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5. Follow Friday: Biologist-turned-entrepreneur Riana Lynn is the founder of @journeyfoods, a micro-foods company that launched its first product at the beginning of the year. Lynn has said she was motivated to start her company in part because she grew up in a family that relied on food stamps, and wants to ensure lower-income people have access to healthy products. Her company uses technology and science to create its snacks, and also created JourneyAI, an IA-based platform that evaluates products for shelf-stability, among other features. Lynn's background also includes work as a STEM mentor and co-founder and board member of Women Tech Founders. Follow her on Twitter @rianalynn

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6. Beyond Meat had the most successful first day of trading for a US company since 2000, closing Thursday with a 163 percent increase over the $25 per share price set for the IPO. To celebrate, the company is offering free food at various restaurants today. — BLOOMBERG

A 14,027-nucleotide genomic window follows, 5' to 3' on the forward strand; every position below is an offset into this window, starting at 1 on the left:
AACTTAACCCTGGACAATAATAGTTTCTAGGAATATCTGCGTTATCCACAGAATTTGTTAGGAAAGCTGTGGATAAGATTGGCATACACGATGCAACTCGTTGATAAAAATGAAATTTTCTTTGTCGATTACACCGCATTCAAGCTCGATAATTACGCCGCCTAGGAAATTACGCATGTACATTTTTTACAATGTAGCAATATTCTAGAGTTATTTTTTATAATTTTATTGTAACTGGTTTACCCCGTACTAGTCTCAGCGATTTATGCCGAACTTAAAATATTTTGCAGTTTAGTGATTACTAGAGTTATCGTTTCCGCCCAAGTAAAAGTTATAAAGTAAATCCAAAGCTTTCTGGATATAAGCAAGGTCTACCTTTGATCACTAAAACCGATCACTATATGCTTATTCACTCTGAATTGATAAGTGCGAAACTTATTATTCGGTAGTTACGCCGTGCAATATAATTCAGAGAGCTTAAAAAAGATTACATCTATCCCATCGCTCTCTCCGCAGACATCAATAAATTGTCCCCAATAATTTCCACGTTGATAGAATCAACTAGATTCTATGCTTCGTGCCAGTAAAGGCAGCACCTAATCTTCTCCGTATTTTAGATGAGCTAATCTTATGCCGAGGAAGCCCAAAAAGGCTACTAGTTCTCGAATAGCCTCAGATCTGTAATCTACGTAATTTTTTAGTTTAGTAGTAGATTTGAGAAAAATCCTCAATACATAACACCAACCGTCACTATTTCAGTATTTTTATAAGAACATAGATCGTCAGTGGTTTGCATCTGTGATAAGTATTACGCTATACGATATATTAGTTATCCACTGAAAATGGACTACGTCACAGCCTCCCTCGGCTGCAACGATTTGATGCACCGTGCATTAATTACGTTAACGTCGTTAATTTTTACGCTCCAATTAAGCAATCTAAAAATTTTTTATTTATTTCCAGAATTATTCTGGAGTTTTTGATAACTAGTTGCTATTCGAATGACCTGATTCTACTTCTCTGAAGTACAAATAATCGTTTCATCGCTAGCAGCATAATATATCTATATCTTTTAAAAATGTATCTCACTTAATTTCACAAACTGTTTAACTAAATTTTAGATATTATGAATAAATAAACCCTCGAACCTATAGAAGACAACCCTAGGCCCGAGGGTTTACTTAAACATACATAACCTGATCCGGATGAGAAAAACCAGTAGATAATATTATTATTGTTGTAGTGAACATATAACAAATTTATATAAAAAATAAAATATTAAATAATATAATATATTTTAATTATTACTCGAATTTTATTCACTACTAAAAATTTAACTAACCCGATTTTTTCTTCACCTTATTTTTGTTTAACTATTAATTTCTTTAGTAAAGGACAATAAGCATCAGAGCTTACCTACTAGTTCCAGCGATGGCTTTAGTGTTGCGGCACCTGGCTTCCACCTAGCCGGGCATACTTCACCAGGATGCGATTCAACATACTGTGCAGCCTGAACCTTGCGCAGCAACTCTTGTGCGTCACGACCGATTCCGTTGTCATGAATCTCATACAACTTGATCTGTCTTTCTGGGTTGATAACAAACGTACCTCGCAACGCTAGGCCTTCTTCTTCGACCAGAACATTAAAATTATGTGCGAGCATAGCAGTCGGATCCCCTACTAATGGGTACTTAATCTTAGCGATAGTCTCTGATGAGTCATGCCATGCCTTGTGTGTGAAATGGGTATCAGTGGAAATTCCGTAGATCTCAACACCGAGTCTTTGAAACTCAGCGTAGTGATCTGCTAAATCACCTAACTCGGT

7. Hispanic entrepreneurs are thriving in Laredo, Texas and Pembroke Pines, Florida, according to a recent WalletHub report, which evaluates 180 cities for a variety of factors impacting Hispanic businesses. — INC.

8. Highline Wellness co-founders Chris Roth and Chris D'Alberti are trying to change the CBD consumer experience with their new direct-to-consumer company, which offers free two-day shipping and shares their product's lab results with customers. — FORBES

9. The Knight Foundation is awarding more than $1 million to nine projects in the Miami area that help strengthen connections between founders, tech talent and investors. — KNIGHT FOUNDATION

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10. The Push for Inclusion